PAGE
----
1. 1)

    Abnormal T1-based marker for myocardial injury on T1 mapping – abnormal native (non-contrast) T1 or extracellular volume fraction (ECV) – or LGE imaging (in a non-ischemic pattern),

  2. 2)

    Abnormal T2-based marker for myocardial edema on T2 mapping or T2-weighted imaging.

Fig. 2
figure 2

Reproduced with permission from Ferreira VM et al. J Am Coll Cardiol. 2018; 72(24):3158–76.

Overview of the updated Lake Louise Criteria [27].  ECV extracellular volume fraction, LGE late gadolinium enhancement, LV left ventricular, T2W T2 weighted.

Overview of T1 and T2 mapping in acute myocarditis

T1 and T2 relaxation times are determined by the tissue composition, interstitial and intra-cellular milieus, and external factors such as the magnetic field strength and the methods of measurement, including the hardware and the software platforms. Since T1 and T2 mapping techniques vary by the magnetic field, hardware, and pulse sequences used, the normal ranges of myocardial T1 and T2 values are derived from healthy individuals imaged locally on the same CMR scanner or equivalent systems. Abnormal T1 and T2 relaxation times (i.e. outside the normal range) help with the detection and diagnosis of myocardial pathology. Using T1 and T2 mapping techniques, global or regional myocardial T1 or T2 relaxation times can be obtained with pixel-level resolution. Myocardial ECV can be measured using pre-contrast and post-contrast T1 mapping and incorporating the hematocrit value. Recommendations and challenges in the clinical application of T1 and T2 mapping are covered in detail in a consensus statement by the Society for Cardiovascular Magnetic Resonance (SCMR) endorsed by the European Association for Cardiovascular Imaging (EACVI) [28].

Abnormal native T1 and ECV suggest an expansion of the extracellular or interstitial space, which could occur globally or regionally due to various pathologies including acute myocardial inflammation and edema, vasodilation, hyperemia, and capillary leak, myocardial necrosis, and myocardial fibrosis. Abnormal native T1 may also reflect intracellular edema [28]. LGE also depicts extracellular pathology, and unlike native T1 or ECV, it generally reflects irreversible myocardial damage. This could be necrosis with accompanying inflammatory changes such as edema in the acute setting, or fibrosis in the chronic setting. Abnormal T2 is principally a marker for increased water content, either intracellularly or extracellularly, related to inflammation and edema.

CMR to diagnose COVID-19 myocardial involvement in athletes

CMR has been widely used to detect COVID-19 myocardial involvement in athletes with either COVID-19 or asymptomatic SARS-CoV-2 infection with great variation in application. The use of CMR has been routine in all athletes at some institutions, whereas others have employed a strategy of limited use of CMR to investigate abnormalities on other tests such as troponins, TTE, and ECG (termed “triad testing”). Using the updated LLC, a proportion of athletes have been diagnosed with COVID-19 myocardial involvement based on abnormalities on T1 and T2 mapping, often without LGE. It is important to emphasize that established CMR measures of cine volume and function or myocardial damage as identified by LGE are better validated than the more novel mapping techniques. Thus, the application of CMR and the updated LLC to diagnose COVID-19 myocardial involvement in athletes with either COVID-19 but no symptoms of myocarditis or asymptomatic SARS-CoV-2 infection, and its use in RTP decision-making requires nuance because of certain caveats enumerated below.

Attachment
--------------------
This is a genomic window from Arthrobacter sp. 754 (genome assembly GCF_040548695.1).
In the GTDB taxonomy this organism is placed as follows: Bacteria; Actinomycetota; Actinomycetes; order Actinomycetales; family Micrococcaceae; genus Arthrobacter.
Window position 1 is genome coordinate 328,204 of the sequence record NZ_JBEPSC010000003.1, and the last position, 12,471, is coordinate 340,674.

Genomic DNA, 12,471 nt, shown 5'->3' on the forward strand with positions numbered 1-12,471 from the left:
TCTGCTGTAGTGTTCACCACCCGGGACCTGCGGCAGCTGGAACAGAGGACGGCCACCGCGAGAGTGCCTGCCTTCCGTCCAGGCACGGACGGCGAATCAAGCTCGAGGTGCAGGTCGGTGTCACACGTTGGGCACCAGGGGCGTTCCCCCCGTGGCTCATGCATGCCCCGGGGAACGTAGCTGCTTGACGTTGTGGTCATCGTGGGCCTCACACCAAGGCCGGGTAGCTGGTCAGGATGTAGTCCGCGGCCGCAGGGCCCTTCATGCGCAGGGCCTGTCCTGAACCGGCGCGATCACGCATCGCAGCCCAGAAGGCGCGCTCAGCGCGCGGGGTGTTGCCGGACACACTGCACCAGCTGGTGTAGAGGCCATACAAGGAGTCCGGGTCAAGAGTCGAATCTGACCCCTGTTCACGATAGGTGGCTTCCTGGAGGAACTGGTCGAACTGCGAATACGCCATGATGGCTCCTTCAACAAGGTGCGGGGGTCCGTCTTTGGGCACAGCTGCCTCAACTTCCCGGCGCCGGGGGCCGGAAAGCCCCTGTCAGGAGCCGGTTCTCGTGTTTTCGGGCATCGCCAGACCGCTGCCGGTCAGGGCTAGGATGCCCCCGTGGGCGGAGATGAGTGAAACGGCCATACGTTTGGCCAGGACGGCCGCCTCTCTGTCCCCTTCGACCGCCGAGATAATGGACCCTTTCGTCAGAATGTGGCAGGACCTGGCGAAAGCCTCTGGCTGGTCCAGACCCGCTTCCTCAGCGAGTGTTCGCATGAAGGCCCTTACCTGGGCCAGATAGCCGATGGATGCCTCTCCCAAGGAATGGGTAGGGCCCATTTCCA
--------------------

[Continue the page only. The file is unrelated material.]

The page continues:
First, the limited specificity of the T1- and T2-mapping-based criteria in the updated LLC combined with the low prevalence of COVID-19 myocardial involvement in general—and particularly in young, previously healthy athletes—leads to a low positive predictive value for the criteria in this patient group. Second, most patients in the validation studies of myocarditis diagnosed on CMR have LGE, which has been validated more extensively than mapping abnormalities in histologically proven viral myocarditis [29, 30]. Third, while several prognostic studies have established an adverse prognostic significance for LGE in patients with myocarditis [31,32,33], including a study with > 10 years of follow-up [33], there are no prognostic data for abnormalities on T1 or T2 mapping in the absence of LGE. For ECV, there is at least one study describing its prognostic value in patients with suspected myocarditis, but ECV only maintained an independent association with outcomes independent of LGE at a relatively high ECV threshold (ECV > 0.35) [34]. Fourth, the literature validating the use of CMR for myocarditis using pathology and outcome data involves symptomatic patients with inflammation largely limited to the heart. Indeed, there are several papers on abnormalities describing T1 and/or T2 mapping independent of, or in the absence of, LGE in asymptomatic patients comprising a wide gamut of systemic inflammatory conditions including autoimmune diseases such as systemic lupus erythematosus [35,36,37] or systemic sclerosis [37,38,39], sarcoidosis [40,41,42], or infectious diseases such as human immunodeficiency virus (HIV) [43, 44]. Simultaneously, there are a dearth of data regarding T1 and/or T2 mapping abnormalities in the absence of LGE from the perspectives of pathology validation, natural evolution over time into cardiac damage in the form of necrosis and/or fibrosis, or prognostic implications. Finally, although rare, COVID-19 vaccine-related myocarditis shares similar reported CMR features with COVID-19 myocardial involvement in athletes, and occurs almost exclusively in adolescents and young adults [45,46,47], the same demographic as many athletes. Given the reported findings of T1 and/or T2 mapping abnormalities, without irreversible cardiac damage (e.g., LGE) in systemic inflammatory conditions, it is plausible that COVID-19, an infection featuring significant systemic inflammation, could be accompanied by myocardial inflammation without direct cardiac involvement by SARS-CoV-2 or irreversible damage, calling to question the prognostic significance of these findings.